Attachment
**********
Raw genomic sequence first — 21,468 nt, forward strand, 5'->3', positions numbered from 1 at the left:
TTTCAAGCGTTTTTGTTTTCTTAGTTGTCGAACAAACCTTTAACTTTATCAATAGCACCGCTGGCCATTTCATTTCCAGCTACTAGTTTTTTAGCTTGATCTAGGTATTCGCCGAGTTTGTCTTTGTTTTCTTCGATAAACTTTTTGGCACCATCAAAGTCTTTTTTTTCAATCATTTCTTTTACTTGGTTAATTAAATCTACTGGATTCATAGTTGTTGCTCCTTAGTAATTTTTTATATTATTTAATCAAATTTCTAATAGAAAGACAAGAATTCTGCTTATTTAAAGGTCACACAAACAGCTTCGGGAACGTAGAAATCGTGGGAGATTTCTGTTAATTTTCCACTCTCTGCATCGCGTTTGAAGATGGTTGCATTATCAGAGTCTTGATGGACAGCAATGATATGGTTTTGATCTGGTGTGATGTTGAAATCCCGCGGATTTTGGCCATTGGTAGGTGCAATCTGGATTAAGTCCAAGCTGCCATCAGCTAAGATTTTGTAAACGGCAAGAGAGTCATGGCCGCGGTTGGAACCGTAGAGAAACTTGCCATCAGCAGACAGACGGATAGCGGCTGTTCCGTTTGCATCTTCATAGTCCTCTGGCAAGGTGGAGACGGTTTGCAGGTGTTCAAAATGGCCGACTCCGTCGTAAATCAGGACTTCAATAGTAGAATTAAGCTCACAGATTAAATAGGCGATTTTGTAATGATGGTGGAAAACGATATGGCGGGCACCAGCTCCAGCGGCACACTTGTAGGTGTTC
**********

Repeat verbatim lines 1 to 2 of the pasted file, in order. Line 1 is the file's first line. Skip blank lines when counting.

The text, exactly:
Raw genomic sequence first — 21,468 nt, forward strand, 5'->3', positions numbered from 1 at the left:
TTTCAAGCGTTTTTGTTTTCTTAGTTGTCGAACAAACCTTTAACTTTATCAATAGCACCGCTGGCCATTTCATTTCCAGCTACTAGTTTTTTAGCTTGATCTAGGTATTCGCCGAGTTTGTCTTTGTTTTCTTCGATAAACTTTTTGGCACCATCAAAGTCTTTTTTTTCAATCATTTCTTTTACTTGGTTAATTAAATCTACTGGATTCATAGTTGTTGCTCCTTAGTAATTTTTTATATTATTTAATCAAATTTCTAATAGAAAGACAAGAATTCTGCTTATTTAAAGGTCACACAAACAGCTTCGGGAACGTAGAAATCGTGGGAGATTTCTGTTAATTTTCCACTCTCTGCATCGCGTTTGAAGATGGTTGCATTATCAGAGTCTTGATGGACAGCAATGATATGGTTTTGATCTGGTGTGATGTTGAAATCCCGCGGATTTTGGCCATTGGTAGGTGCAATCTGGATTAAGTCCAAGCTGCCATCAGCTAAGATTTTGTAAACGGCAAGAGAGTCATGGCCGCGGTTGGAACCGTAGAGAAACTTGCCATCAGCAGACAGACGGATAGCGGCTGTTCCGTTTGCATCTTCATAGTCCTCTGGCAAGGTGGAGACGGTTTGCAGGTGTTCAAAATGGCCGACTCCGTCGTAAATCAGGACTTCAATAGTAGAATTAAGCTCACAGATTAAATAGGCGATTTTGTAATGATGGTGGAAAACGATATGGCGGGCACCAGCTCCAGCGGCACACTTGTAGGTGTTC